Yesterday evening, I planned to write contra Trump, to damn him for a mountebank, an incandescent gasbag, an American Vladimir Zhirinovsky. Just as I was starting to despair of saying anything beyond the obvious, I experienced a flash of grace so startling in its suddenness and clarity that it shoved all other subjects off the table.
It struck me, oddly enough, in church, in the course of a Mass honoring the Immaculate Conception. The service itself was nice enough – a decent liturgy on a well-censed altar, a homily both thoughtful and concise – but nothing out of the ordinary. Yet at some point between the acclamation and concluding doxology, I got it. Or maybe I mean I got it. What came to me, wherever you prefer to lay the emphasis, was understanding – of why I was on my knees, on a weeknight, paying homage to this particular theological oddity.
I like to tell people that I’m religious, not spiritual. By that I mean I treat Catholicism as a thought system, a chain of causes and effects, a hierarchy of goods and evils that form, in logical consequence, a lifestyle. Do this, avoid that, and – sooner or later – Eudaimonia on earth, and afterward, heaven.
Put it down to my innocence of the begetting business – I have never sired anything heftier than a long blog post – but I have also found Mary to be most intelligible as an element in an equation. Father plus Holy Spirit plus Theotokos (minus microchimerism) equals Son. Theologically correct though it may be, it sacrifices a lot in translation. Revering a capital T is easy enough, but nothing about one could have inspired Van Eyck to robe it richly in red under a brocaded canopy, or Michelangelo to chisel one lovingly out of Carrara marble.
In Born to Kvetch, Michael Wex writes that Yiddish speakers might describe a woman wearing too much jewelry as onhengen af zikh vi af der matka-boska” – “laden with jewelry like the Mother of God.” No Polish or Ukrainian peasant would feel moved to lavish votive offerings on an image of a capital T in such a way as to scandalize and amuse his Jewish neighbors.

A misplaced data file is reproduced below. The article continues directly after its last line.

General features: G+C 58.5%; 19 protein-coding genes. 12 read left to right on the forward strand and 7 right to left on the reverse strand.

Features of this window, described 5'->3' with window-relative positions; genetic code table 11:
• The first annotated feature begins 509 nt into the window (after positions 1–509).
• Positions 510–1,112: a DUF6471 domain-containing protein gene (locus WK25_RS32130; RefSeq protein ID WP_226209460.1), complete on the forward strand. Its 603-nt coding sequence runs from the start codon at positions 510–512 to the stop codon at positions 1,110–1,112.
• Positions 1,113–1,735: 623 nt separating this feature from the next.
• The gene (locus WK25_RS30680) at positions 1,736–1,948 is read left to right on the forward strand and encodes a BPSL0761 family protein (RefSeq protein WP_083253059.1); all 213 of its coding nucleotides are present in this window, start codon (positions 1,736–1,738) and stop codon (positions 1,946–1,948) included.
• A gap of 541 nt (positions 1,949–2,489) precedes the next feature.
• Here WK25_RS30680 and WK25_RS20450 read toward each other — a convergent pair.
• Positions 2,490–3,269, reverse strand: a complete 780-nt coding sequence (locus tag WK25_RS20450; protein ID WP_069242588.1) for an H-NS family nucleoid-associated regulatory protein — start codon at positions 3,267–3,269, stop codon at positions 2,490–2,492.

So there I was, kneeling through the liturgy of the Eucharist, trying less to make sense of it all than to tap into the mystery behind it. The Gospel reading had described the Annunciation, so I tried to recall the details of Giotto’s version, where the Angel Gabriel bows toward Mary, herself bent at the waist, either returning the messenger’s greeting or from the instinct to protect the Son of God planted inside her.
That’s when it happened. That scene of perfect medieval serenity which had pulled me in, pulled me back out again, into our own time – no, make that into my own time. Without hearing anything so coarse or theatrical as a voice, I felt the following idea take shape: To understand who Mary is to you, as opposed to Giotto or the canon of Western art or even in relation to the Most Holy Trinity, it went, think of someone you know who isn’t your mother but bears you, along with many others, a mother’s love.“Thank you, Captain Obvious,” many must be thinking. But to me, it sounded like a riddle. (The riddle of the Sphinx, I’m tempted to say. I am my mother’s only child, a being without rival or peer. When Bob, her longtime boyfriend, finally married her, I wrote him, jokingly, “If I had to lose the Oedipal struggle, I’m glad I was licked by an American.”) The idea of a woman loving more than one biological child has always struck me as a little far-fetched, but the ability to play surrogate mother to multitudes seems like a mutant superpower.
After a moment’s reflection, though, I discovered I had been lucky enough to know a couple of women like that – women reckless enough to pour out their emotional resources into an improbable number of children unrelated to them by blood — including some who were, at least technically, no longer children. They fretted, they suffered, they offered their hearts for the piercing. Indeed, I recalled guiltily, I’d driven in a couple of swords myself.
Fixing one of them in mind, I wondered how I might address her if she were enthroned as Queen of Heaven. The conversation would flow easily, I thought, beginning with an exchange of news and winding in a natural, unhurried way into a plea for help. Having a friend in such a high place would be very nice – yes, partly for the sake of the pull, but from the satisfaction of knowing she’d made good.
At this point, with the first Eucharistic hymn sung through, the choir launched into “Ave Maria” – not the Schubert song, but the Lourdes hymn, the one sung by pilgrims in the final scene of Song of Bernadette. Lifted on melodic wings, I tried, under my breath, to say a Hail Mary – not to recite it, but simply to let it trip off my tongue. Opening with the words Luke ascribes to the angel, it’s not exactly jaunty, but can, I discovered, be spoken with a forthright warmth, which is what I proceeded to do.
Stepping off the church property and into the night, I felt the moment of grace pass. Being an adopted son to Mary hadn’t quite slipped outside the field of possibility, but its edges had blurred to the point where it looked suspiciously like a sentimental conceit. Complain all you like about over-intellectualized faith or sappy art or rote prayer – when it comes to shelf life, they’ve got mystical encounters beat all to hell.